State Pushes to get about 2600 Non-citizens Off Voter Rolls
The Florida Department of State has launched a new initiative to remove non-citizens from Florida’s Voter Rolls. “We were able to have our voter roll database communicate with highway safety’s database which can identify non-citizens and obviously if we have a match of a non-citizen on our voter rolls, we need to take immediate action to have them removed,” said Department of State spokesman Chris Cate.
The department sent 2,600 potential non-citizens to Florida’s 67 Supervisors of Elections for review and if warranted, removal, from voter rolls. Leon County Supervisor of Elections, Ion Sancho, said he received six potential names to review. But he warned people shouldn’t be alarmed about the potential non-voters because their impact is negligible.
“I can tell you that in the 24 years that I’ve been the Supervisor of Elections in Leon County, no election has ever been determined by six votes or less. The very first thing that citizens have to recognize, is while even if there are two thousand people on an 11.2 million person voter registration roll, it’s not going to influence of any elections fraudulently. “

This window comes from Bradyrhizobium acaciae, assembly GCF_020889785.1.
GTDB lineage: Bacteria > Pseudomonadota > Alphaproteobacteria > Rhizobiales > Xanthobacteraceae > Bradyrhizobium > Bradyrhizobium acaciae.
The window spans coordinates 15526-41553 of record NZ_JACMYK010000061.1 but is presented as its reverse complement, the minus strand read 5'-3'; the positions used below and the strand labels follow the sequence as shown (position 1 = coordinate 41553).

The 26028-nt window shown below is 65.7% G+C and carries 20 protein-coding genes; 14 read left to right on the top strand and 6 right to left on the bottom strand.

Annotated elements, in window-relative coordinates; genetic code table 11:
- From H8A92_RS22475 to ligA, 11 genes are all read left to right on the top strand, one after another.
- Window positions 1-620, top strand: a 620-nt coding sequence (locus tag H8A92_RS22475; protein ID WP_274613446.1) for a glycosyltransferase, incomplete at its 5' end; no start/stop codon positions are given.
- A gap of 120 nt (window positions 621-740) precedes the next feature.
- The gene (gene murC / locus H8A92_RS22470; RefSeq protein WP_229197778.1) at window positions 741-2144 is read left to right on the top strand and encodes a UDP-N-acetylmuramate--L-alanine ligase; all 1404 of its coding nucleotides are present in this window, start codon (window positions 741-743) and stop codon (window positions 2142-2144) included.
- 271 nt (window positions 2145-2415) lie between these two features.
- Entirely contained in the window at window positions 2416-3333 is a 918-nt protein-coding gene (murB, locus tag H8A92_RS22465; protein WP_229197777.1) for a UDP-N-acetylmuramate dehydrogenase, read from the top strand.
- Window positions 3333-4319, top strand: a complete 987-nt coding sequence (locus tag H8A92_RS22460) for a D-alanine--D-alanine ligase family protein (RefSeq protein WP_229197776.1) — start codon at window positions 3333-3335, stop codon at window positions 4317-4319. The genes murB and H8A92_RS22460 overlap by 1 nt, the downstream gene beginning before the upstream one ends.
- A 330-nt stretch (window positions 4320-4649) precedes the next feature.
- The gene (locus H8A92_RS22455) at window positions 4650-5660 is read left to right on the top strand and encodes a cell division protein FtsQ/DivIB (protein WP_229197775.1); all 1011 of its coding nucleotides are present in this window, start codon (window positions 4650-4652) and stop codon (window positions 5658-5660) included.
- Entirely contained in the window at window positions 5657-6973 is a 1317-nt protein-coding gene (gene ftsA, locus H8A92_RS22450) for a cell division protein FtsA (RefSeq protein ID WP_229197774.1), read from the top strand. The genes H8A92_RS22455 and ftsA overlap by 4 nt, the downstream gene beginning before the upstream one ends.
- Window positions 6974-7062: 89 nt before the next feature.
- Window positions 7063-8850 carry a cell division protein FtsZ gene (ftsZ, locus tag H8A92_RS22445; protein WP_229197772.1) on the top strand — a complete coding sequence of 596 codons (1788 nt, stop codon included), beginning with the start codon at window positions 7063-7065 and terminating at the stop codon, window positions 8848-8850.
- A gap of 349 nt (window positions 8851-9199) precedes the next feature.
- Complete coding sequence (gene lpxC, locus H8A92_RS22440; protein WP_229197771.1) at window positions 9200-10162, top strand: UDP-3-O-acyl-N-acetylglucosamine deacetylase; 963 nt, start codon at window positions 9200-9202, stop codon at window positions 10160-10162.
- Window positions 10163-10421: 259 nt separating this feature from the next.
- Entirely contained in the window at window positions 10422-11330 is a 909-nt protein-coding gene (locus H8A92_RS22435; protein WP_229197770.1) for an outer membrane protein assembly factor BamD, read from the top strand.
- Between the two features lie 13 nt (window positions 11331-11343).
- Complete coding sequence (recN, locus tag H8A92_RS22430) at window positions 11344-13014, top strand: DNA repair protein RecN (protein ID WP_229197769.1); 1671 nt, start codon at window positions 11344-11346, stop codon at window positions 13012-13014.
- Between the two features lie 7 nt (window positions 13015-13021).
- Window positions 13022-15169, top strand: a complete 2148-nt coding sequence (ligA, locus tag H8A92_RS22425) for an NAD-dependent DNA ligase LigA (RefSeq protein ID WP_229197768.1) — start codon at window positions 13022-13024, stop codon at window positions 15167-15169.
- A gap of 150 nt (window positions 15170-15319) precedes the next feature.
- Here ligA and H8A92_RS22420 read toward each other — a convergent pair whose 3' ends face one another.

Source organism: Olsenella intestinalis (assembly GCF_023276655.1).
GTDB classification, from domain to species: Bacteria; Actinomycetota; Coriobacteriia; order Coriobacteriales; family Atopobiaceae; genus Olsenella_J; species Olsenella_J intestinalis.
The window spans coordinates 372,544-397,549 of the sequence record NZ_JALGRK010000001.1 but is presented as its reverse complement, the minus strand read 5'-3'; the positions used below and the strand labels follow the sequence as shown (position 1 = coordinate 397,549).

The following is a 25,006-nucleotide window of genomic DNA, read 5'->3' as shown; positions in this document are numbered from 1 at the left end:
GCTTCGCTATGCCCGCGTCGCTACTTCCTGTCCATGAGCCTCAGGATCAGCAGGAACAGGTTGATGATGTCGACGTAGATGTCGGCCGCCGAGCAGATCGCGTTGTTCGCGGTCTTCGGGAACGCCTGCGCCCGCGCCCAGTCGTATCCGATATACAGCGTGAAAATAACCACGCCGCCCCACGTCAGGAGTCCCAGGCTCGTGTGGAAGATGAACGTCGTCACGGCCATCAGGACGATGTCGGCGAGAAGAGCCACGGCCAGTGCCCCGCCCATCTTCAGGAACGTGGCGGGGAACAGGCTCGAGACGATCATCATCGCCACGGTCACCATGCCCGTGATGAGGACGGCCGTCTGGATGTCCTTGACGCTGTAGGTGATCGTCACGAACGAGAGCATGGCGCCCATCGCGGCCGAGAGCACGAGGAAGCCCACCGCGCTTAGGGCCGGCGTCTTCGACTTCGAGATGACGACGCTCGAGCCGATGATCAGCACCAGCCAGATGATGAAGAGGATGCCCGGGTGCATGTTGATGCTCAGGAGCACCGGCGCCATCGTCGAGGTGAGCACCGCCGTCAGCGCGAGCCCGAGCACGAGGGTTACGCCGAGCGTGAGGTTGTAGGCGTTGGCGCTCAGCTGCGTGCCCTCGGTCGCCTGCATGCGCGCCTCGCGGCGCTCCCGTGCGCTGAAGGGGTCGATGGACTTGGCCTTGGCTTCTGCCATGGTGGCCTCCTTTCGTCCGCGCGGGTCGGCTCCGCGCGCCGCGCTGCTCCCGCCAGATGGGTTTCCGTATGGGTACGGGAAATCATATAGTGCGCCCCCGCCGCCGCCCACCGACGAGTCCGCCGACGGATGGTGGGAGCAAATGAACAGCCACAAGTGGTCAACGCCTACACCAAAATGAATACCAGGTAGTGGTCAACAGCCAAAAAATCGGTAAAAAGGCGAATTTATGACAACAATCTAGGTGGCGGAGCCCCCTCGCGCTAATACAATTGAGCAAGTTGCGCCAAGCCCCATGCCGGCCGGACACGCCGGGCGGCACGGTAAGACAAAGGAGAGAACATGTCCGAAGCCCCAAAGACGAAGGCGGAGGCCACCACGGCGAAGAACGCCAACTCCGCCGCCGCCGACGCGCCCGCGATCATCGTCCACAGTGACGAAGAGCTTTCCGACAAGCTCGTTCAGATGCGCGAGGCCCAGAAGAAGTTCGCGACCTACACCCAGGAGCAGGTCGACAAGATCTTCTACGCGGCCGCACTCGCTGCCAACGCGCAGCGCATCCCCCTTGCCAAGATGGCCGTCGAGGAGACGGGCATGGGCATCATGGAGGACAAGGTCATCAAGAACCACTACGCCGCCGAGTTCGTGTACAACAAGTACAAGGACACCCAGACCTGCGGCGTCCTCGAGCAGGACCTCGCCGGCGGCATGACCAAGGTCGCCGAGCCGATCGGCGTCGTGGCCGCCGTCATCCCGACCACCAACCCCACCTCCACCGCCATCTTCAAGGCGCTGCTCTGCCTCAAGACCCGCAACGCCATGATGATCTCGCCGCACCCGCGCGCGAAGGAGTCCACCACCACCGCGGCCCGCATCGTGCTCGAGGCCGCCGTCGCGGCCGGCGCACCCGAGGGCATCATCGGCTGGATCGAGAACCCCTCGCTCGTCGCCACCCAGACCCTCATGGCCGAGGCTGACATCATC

Sancho said that point needs to be underscored because of the increase in claims of voter fraud, in the height of this election season. But the Department of State’s Chris Cate said the initiative is all about ensuring accuracy.
“It’s really not necessarily about the Election this year. This is something that we had an opportunity to improve the accuracy of our voter rolls, and as soon as we discovered that opportunity, we took quick action to take advantage of it. If we had been able to access this information last year, we absolutely would have because it’s a crucial mission of our agency, and our department to have the best and most accurate voter rolls as possible.”
Cate said names are being carefully reviewed to avoid errors. To be eligible to cast a ballot in Florida, one must be a state resident and U.S. citizen without a felony record. Some convicted felons are eligible to vote if their voting rights are restored by the Governor and Cabinet.
The issue of unlawful voters will surely add fuel to the partisan debate over voter fraud. Last year the Republican led-Legislature put the brakes on voter registration groups and early voting on the Sunday before Election Day. The crack-down was framed by Republicans as a way to reduce fraud while Democrats said the measure was intended to suppress voting. Now the issue is all wrapped up in court and the shadow of the 2000 presidential election still looms. Leon County Elections Supervisor Ion Sancho said he welcomes any improvements to Florida’s voting systems, but no other state comes close to its track record.
“Regardless of all of these people who are saying there is this problem, the big picture is, the state of Florida, setting up the database, deciding to solve the problem that destroyed the elections in 2000, we’ve done a remarkably good job in that and I would put 99.98 percent any voter registration database in the United States of America.”
State law allows for anyone whose citizenship is called into question to get at least 30 days to provide proof of their legal status.